Altered glymphatic system in idiopathic normal pressure hydrocephalus

Yun Jung Bae, Byung Se Choi, Jong Min Kim, Ji Hyun Choi, Se Jin Cho, Jae Hyoung Kim

Research output: Contribution to journalArticlepeer-review


Objective: To assess the glymphatic activity in patients with idiopathic normal pressure hydrocephalus (NPH) using the “Diffusion Tensor Image-Analysis aLong the Perivascular Space (DTI-ALPS)” method, and determine the feasibility of non-invasive MRI for the evaluation of the glymphatic function. Methods: Between April 2017 and March 2019, 16 patients diagnosed with NPH and 16 age- and sex-matched controls were included. On 3T DTI-MRI, the diffusivities along x-, y-, and z-axes were measured, and the ALPS-index – a ratio that accentuated water diffusion along the perivascular space – was calculated by two independent readers. The inter-observer agreement was tested using the interclass correlation coefficient. The differences in the diffusivities and the ALPS-index between the NPH and control groups were compared using the Mann-Whitney test. The values were also compared according to the treatment response to the cerebrospinal fluid drainage and correlated with the callosal angle using a correlation coefficient. Results: The inter-observer agreements were excellent for the diffusivities and the ALPS-index. The diffusivity along the x-axis in the projection fibers area and the ALPS-index were significantly lower in patients with NPH (median, 0.556/1.181) than in the controls (0.610/1.540), respectively (P = 0.032/< 0.0001). The ALPS-index was significantly lower in the NPH group who did not show treatment response than those who showed symptomatic relief (0.987/1.329; P < 0.0001). The ALPS-index showed a significant positive correlation with the callosal angle (r = 0.82, P = 0.0001). Conclusions: The DTI-ALPS method can be a useful imaging tool for identifying glymphatic dysfunction and for individually quantifying glymphatic activity in patients with NPH.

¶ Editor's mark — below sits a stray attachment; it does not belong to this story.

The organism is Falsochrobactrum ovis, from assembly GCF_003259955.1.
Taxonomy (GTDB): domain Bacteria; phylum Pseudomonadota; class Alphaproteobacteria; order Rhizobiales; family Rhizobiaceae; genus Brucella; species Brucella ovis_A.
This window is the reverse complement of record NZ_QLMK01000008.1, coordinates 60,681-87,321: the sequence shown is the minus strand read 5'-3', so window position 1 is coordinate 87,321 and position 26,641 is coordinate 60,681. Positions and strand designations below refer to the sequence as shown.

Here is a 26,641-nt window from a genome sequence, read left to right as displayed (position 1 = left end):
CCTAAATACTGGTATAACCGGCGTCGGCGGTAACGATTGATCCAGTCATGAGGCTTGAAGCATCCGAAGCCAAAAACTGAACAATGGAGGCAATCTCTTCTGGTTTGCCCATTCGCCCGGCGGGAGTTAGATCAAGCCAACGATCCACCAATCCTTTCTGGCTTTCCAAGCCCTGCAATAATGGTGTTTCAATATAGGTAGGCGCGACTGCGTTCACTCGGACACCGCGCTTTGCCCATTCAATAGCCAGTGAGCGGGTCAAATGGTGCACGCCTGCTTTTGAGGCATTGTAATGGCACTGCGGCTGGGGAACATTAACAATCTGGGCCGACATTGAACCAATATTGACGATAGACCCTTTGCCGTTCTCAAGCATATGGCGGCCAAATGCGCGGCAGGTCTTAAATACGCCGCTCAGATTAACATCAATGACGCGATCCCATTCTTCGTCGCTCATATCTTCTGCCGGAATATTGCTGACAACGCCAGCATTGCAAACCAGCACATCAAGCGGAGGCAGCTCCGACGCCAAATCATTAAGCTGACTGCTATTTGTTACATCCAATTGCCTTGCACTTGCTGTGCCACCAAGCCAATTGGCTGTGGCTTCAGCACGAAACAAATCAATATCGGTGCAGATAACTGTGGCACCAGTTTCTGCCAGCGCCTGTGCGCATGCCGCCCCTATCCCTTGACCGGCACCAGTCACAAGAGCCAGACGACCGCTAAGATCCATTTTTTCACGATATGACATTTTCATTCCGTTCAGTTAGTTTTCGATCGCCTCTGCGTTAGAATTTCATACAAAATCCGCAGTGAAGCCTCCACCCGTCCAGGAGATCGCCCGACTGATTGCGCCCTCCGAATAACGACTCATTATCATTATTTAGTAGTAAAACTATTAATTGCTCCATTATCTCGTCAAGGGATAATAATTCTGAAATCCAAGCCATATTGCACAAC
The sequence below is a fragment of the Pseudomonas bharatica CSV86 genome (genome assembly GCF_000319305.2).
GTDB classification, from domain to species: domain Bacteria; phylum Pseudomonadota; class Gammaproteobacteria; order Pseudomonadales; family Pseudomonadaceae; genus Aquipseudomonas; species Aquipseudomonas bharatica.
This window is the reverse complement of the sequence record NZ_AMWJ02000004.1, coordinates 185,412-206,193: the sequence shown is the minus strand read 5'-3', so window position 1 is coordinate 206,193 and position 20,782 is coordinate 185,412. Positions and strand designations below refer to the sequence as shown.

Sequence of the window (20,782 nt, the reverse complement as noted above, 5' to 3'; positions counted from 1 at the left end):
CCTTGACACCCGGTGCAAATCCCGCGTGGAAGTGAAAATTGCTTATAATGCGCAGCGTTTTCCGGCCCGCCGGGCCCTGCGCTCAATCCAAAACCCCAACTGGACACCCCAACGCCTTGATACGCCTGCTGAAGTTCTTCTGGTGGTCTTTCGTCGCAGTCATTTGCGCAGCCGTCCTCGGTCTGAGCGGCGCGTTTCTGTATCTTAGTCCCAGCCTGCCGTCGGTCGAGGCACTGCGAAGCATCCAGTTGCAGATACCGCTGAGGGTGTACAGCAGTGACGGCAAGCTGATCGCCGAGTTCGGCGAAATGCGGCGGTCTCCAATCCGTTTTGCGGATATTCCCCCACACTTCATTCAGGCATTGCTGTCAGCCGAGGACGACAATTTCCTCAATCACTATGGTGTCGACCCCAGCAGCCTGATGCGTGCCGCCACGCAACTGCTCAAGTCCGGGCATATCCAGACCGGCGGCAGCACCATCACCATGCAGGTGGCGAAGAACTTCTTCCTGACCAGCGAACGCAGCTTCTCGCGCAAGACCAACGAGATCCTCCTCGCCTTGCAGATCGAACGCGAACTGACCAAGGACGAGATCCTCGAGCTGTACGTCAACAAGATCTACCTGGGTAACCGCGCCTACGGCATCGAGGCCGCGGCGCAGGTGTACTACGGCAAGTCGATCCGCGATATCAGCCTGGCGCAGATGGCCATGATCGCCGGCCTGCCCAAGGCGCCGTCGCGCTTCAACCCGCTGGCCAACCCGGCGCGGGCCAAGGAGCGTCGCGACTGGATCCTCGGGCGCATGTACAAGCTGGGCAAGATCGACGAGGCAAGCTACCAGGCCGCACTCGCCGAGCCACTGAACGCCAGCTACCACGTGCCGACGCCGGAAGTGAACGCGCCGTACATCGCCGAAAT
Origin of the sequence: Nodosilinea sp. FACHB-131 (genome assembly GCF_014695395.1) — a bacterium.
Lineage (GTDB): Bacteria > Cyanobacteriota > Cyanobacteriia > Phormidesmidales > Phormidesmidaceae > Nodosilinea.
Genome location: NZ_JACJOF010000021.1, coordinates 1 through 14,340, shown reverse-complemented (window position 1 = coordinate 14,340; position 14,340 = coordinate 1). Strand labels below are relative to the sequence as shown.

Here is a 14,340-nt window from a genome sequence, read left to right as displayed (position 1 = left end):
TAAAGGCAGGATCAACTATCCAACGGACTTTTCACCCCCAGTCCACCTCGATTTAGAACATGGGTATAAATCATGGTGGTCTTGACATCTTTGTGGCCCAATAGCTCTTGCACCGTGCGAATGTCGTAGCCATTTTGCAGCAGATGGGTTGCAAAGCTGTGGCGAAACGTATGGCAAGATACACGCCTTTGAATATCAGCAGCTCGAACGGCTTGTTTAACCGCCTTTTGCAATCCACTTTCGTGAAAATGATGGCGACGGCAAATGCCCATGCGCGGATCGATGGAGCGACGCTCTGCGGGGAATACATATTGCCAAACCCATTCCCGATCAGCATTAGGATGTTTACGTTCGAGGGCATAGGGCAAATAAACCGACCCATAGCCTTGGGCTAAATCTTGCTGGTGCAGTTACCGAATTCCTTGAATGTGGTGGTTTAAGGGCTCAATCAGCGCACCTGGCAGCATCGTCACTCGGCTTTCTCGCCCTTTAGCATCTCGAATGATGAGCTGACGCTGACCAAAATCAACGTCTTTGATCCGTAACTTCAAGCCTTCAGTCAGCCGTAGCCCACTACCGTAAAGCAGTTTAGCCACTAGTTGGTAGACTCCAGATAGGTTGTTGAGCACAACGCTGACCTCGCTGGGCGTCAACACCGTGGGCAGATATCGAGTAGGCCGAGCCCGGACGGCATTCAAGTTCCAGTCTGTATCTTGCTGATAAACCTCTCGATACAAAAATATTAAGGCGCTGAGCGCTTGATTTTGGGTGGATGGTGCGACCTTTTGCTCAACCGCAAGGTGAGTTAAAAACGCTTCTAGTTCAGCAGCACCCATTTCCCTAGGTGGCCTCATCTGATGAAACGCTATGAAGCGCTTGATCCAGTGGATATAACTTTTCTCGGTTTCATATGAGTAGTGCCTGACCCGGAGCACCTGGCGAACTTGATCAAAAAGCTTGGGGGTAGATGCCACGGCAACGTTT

Original languageEnglish
Pages (from-to)56-60
Number of pages5
JournalParkinsonism and Related Disorders
StatePublished - Jan 2021


  • Cerebrospinal fluid
  • Glymphatic system
  • Hydrocephalus
  • MRI

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